This is the kind of song that convinces me that we are, truly, entering a new golden age of rock'n'roll. And I'm serious. When a 20-something guy like Baltimore's Cass McCombs can take all his influences (I hear '80s stuff here--a touch of Smiths, a dollop of New Order, a sprinkle of Orchestral Manoeuvres in the Dark--and then '60s stuff too, such as his unexpectedly Dylanesque turns of phrase and word selection) and wrap them into something this timeless and thrilling (geez, I find simply the open, vibrating chord that starts the song bizarrely thrilling), and when he is one of many doing this very sort of thing, and yet each differently, here in the middle '00s, what else to call it? A new golden age. If I'm wrong, at least I'll go down swinging. In any case, rock has weathered a lot, including being eviscerated by Madison Avenue and shoved off the pop-cultural main stage by hip-hop, but even so there is something timeless at its core. Sure, you have to sort through an incredible amount of nonsense to find it (were there quite so many inept troubadours in the Middle Ages as there are unlistenable singer/songwriters in the Information Age?), but it is here to be found: specifically here with this gentle-urgent vocalist, singing his sweet descending melody with aching assurance; and generally out there, as McCombs is hardly alone on the scene with serious rock'n'roll talent and know-how. "Sacred Heart" is an advance single from his new CD, PREfection, set for release on February 1 on Monitor Records. The MP3 can be found on the Monitor web site. Thanks to the estimable record review site 75 or less for the lead on this one.

"Cover" - Engine Down
It's very easy to be very loud and very fast; it's significantly less easy to be not-quite-very loud and not-quite-very fast, and harder still to do so while exhibiting a strong sense of melody and craft. The Virgnia-based foursome Engine Down churn up a lot of dust here, but right away I hear plenty to separate this from the output of the many (many) loud and churning bands nowadays filling the web with their MP3s. They know some interesting chords, to begin with, and push us through them right away--you can hear how the whole musical ground shifts and shifts as the melody in the verse progresses. They have a sense of production perspective as well, allowing various elements to flow through the aural center of the song as the piece blazes along--a lead guitar line emerges from the noise here, a nice wall of vocal harmonies there. And to me the great hook is the off-beat delivery in the chorus: singing on the second and fourth beats here (the "Your cover has been blown" line) is an ineffably delightful twist in a hard-driving 4/4 song. Consider it all another vote for experience: Engine Down have been around since 1996; "Cover" comes from the band's fourth full-length CD, self-titled, released on Lookout Records in August 2004. The MP3 is available on the Lookout web site. Note that the link I'm providing here is not a direct link to the MP3, as per Lookout's policy; when you get to the page, look for the MP3 to the right in the "Track List" section--you can download it yourself from there.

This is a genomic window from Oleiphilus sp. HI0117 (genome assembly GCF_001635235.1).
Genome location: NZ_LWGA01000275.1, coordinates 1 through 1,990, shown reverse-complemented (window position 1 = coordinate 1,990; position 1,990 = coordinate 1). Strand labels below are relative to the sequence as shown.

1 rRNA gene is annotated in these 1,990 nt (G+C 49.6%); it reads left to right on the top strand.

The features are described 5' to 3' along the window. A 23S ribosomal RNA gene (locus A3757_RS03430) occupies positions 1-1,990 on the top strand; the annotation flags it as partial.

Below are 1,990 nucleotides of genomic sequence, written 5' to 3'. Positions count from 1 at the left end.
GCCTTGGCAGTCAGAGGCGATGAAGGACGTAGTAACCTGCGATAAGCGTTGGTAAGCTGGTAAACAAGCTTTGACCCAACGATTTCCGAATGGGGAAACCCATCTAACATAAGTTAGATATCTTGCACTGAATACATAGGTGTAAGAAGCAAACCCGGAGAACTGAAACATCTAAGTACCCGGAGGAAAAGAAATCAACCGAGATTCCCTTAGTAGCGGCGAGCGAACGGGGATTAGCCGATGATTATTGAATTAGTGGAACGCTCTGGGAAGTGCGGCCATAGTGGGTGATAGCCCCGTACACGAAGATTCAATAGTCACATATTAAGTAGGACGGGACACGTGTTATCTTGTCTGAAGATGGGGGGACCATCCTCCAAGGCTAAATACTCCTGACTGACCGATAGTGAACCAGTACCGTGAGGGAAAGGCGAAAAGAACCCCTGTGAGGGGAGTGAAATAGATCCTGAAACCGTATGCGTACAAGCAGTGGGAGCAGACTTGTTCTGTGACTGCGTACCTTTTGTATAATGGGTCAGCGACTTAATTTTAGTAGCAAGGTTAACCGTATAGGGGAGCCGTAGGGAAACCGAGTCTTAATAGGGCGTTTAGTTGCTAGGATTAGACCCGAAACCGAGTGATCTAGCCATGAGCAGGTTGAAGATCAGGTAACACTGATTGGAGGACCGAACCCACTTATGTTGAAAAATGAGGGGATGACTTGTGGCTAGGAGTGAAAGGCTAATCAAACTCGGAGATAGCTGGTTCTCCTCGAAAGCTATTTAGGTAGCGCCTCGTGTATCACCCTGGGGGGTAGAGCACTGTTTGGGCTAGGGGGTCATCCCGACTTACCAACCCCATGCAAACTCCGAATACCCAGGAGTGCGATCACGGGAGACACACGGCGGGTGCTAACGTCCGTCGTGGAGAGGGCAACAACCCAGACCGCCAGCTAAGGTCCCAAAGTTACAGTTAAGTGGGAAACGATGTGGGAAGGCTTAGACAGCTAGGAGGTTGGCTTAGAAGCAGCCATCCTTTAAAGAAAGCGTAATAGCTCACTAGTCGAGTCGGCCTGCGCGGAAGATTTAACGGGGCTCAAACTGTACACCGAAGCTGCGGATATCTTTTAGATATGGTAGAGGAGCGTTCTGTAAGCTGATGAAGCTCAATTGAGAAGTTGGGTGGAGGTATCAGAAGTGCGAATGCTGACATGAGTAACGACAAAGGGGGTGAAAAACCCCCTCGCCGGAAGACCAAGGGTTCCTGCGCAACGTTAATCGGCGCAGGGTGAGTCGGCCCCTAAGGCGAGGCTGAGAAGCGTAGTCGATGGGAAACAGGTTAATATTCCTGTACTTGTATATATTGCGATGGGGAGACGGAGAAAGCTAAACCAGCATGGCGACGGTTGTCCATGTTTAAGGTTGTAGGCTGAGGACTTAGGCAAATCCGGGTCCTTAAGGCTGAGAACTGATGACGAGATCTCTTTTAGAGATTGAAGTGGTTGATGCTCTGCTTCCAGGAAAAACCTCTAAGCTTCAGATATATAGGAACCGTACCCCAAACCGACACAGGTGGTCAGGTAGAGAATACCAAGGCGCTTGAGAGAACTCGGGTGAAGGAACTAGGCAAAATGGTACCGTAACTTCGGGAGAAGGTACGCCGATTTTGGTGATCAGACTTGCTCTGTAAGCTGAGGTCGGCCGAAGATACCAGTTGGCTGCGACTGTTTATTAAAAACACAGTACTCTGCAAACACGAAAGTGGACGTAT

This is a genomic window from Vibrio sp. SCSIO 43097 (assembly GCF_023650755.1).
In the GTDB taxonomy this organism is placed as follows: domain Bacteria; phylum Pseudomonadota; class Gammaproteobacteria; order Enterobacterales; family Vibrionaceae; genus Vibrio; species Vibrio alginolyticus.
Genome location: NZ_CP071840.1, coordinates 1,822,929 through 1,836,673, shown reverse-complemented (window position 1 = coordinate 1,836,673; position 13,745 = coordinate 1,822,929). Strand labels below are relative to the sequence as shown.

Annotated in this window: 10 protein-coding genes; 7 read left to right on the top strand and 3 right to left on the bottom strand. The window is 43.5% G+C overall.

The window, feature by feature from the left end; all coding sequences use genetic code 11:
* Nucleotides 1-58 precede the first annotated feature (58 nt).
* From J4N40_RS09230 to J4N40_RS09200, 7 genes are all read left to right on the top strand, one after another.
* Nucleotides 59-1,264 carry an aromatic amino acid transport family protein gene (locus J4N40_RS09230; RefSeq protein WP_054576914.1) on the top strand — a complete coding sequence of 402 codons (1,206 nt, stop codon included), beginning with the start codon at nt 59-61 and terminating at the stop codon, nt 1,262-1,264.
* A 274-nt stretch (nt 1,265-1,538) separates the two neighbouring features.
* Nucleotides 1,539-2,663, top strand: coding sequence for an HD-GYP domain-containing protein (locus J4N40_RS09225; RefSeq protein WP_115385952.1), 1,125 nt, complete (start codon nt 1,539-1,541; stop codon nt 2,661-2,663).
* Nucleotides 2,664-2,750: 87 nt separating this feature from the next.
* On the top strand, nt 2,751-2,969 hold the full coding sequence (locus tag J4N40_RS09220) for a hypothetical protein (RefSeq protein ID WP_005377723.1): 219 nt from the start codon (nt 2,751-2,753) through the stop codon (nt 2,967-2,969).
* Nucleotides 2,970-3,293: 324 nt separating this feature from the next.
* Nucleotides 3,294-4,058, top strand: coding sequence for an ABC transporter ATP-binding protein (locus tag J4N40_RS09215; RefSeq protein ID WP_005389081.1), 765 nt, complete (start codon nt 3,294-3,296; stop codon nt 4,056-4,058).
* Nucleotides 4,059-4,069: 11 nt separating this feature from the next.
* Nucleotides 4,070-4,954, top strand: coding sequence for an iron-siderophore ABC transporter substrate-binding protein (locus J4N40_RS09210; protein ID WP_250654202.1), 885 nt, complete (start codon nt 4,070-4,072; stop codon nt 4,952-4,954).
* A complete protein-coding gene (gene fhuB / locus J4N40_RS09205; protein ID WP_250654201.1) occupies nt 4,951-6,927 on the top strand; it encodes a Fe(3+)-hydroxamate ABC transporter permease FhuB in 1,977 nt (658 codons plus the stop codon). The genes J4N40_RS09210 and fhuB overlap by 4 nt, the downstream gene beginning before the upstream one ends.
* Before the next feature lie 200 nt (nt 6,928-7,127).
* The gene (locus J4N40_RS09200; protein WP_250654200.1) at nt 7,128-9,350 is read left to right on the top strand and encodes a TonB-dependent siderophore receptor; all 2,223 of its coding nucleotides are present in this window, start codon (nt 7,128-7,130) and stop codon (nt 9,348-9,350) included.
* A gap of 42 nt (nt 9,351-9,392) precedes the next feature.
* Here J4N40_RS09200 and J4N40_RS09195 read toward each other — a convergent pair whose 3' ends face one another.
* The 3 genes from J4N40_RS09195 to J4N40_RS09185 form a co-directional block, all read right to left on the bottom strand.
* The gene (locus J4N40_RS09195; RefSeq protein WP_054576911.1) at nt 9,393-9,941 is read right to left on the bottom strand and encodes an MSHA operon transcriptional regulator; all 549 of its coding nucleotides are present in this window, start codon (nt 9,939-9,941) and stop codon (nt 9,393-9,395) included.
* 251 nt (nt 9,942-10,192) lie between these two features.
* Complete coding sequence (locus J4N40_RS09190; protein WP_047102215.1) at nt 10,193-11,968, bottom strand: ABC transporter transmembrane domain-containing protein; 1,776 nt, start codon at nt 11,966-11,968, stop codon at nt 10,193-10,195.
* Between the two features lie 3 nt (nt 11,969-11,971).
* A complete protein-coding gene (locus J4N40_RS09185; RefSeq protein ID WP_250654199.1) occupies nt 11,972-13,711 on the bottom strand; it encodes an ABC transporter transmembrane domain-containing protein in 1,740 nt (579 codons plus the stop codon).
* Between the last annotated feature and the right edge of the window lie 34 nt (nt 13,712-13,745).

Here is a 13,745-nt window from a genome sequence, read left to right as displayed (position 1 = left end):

Tuesday, January 18, 2005

week of Jan. 16-22

"Sunday Bell" - Audible
The way the crisp guitars and simply articulated piano refrain leap into motion is instantly heartwarming; I already know I'm going to follow this song wherever it wants to go. I am quickly rewarded, as the first place it goes is into Mike Kennedy's appealing tenor--he sounds like an upbeat Elliott Smith, replacing Smith's wavering fragility with a bell-like resolution. The song gains a lot of power by its capacity to sound both sad and happy at the same tinme: the melody is bittersweet and descending, but the rhythm drives forward with vigor. Kennedy's wonderful voice bridges the dichotomy perfectly, effective at both the upper (listen to how he sings the word "decision" in the second line) and lower ends of his register (as the melody heads downward, his voice seems to expand and envelope the sonic landscape). I also like how the driving rhythm is interrupted in the bridge section, itself split into two parts: opening with a sharp, punctuating beat, the melody continues but the accompaniment glides into a swinging sort of two-step. This whole section is underscored by a subtle dissonant sustained note on the synthesizer (sounds like maybe a ninth), before resolving into a reprise of the main melody. "Sunday Bell" will be found on the band's debut CD, Sky Signal, scheduled for release on January 25th on Polyvinyl Records. The MP3 is available on the Polyvinyl web site

"I Won the Context" - Provan